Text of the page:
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Geographies of Identity in Nineteenth-Century Japan$
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David Howell

Print publication date: 2005

Print ISBN-13: 9780520240858

Published to California Scholarship Online: March 2012

DOI: 10.1525/california/9780520240858.001.0001

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Civilization and Enlightenment

Civilization and Enlightenment

Chapter:
(p.154) Chapter 7 Civilization and Enlightenment
Source:
Geographies of Identity in Nineteenth-Century Japan
Author(s):

David L. Howell

Publisher:
University of California Press
DOI:10.1525/california/9780520240858.003.0007

This chapter explores the way Tokugawa notions of civilization and barbarism were translated into a new idiom in the years immediately following the Meiji Restoration. There is a tendency to see civilization and enlightenment discourse as a stark departure from the ideas and institutions of the Tokugawa period. Three critical differences distinguished the early modern (ka versus i) and modern (bunmei versus yaban) conceptions of civilization and barbarism. The introduction of Meiji standards of civilization and enlightenment entailed a synchronous process of expanding the notion of civilization so that it gradually penetrated into the core of everyday life, while linking barbarism to the urban poor and others whose livelihoods were marked as unsettled. The locus of agency was a central feature of the transformation of civilization across the divide of the Meiji Restoration.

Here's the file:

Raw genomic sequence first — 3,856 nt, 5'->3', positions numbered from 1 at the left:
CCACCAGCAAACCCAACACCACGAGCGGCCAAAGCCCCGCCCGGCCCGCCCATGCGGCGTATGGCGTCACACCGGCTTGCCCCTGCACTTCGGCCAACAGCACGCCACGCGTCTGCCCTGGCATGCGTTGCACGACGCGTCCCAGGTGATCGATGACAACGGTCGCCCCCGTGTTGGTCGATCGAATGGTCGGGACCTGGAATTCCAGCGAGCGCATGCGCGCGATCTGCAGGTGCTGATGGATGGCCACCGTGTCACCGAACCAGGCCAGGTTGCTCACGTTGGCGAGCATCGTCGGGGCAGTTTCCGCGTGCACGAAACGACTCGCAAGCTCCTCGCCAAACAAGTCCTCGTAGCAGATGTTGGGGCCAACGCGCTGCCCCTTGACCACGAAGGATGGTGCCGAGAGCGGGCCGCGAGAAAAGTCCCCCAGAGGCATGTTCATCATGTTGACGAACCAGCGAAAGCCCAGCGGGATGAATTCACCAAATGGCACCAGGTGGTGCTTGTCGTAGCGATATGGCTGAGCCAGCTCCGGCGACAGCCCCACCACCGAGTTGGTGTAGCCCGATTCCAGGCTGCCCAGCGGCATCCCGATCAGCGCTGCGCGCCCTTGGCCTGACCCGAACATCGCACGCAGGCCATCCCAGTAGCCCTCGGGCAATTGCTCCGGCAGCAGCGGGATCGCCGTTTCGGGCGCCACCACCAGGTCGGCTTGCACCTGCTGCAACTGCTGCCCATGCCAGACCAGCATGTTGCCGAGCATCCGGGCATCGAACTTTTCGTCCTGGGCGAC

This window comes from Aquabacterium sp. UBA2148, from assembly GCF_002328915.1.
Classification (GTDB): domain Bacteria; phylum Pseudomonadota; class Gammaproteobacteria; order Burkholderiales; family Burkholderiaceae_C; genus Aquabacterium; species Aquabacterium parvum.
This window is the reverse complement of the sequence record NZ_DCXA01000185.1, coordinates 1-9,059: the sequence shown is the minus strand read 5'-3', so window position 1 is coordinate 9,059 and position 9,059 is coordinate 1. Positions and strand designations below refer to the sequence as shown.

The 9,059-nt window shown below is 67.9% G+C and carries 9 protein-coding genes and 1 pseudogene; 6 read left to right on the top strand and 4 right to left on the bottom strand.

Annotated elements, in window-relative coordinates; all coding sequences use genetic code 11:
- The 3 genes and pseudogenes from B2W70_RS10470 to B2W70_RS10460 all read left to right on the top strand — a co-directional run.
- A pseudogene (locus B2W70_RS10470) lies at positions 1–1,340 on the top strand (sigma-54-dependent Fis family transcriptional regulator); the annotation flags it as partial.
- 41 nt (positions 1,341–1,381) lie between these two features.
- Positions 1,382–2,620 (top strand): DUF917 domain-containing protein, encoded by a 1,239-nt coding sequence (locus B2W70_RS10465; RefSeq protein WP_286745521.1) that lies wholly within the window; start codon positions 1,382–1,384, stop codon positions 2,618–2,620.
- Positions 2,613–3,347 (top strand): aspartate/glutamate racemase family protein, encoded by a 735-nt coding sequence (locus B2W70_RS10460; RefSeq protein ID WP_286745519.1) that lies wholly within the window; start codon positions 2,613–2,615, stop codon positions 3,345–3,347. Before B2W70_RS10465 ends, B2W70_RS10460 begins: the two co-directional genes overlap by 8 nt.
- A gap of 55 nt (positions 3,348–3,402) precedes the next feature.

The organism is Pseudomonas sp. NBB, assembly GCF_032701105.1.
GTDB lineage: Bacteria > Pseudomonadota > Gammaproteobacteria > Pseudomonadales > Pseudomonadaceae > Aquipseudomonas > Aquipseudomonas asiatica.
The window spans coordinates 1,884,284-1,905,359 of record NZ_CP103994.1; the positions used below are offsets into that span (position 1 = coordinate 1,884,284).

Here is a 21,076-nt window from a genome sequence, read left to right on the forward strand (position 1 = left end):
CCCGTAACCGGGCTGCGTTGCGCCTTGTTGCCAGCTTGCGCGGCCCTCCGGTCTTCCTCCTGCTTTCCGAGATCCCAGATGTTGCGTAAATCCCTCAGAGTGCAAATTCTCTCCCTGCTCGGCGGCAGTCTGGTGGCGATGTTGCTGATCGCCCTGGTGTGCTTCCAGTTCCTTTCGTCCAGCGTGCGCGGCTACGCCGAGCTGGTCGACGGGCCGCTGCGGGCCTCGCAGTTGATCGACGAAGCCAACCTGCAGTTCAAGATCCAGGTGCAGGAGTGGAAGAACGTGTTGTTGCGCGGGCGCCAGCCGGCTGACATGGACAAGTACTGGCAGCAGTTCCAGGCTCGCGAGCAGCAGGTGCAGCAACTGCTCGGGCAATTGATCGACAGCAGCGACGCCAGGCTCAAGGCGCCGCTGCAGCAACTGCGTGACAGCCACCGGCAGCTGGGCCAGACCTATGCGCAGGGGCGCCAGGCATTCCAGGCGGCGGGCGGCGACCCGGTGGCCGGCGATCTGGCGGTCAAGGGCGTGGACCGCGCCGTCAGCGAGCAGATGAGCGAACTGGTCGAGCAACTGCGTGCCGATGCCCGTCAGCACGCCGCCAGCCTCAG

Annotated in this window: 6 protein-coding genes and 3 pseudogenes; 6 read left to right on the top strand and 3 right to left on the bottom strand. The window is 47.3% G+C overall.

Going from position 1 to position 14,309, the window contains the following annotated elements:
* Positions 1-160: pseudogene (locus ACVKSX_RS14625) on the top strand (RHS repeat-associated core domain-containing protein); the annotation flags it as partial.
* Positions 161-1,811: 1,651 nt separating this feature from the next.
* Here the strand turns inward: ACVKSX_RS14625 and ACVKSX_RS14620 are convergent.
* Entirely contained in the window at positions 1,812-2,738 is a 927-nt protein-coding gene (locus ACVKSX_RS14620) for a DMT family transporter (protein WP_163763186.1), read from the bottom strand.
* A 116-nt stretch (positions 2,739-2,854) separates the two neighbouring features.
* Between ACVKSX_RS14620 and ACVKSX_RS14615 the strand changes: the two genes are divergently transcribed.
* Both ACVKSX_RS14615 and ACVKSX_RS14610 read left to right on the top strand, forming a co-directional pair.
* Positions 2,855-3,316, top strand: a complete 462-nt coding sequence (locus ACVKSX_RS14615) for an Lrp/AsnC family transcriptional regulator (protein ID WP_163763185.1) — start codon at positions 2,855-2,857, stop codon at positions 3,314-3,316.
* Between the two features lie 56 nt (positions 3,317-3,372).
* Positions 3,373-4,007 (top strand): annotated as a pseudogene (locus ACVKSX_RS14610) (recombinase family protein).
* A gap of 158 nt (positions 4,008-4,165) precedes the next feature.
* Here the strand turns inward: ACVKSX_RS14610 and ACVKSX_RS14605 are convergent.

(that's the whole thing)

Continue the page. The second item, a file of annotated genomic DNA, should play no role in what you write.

Keywords:   civilization, barbarism, Tokugawa, Meiji Restoration, enlightenment

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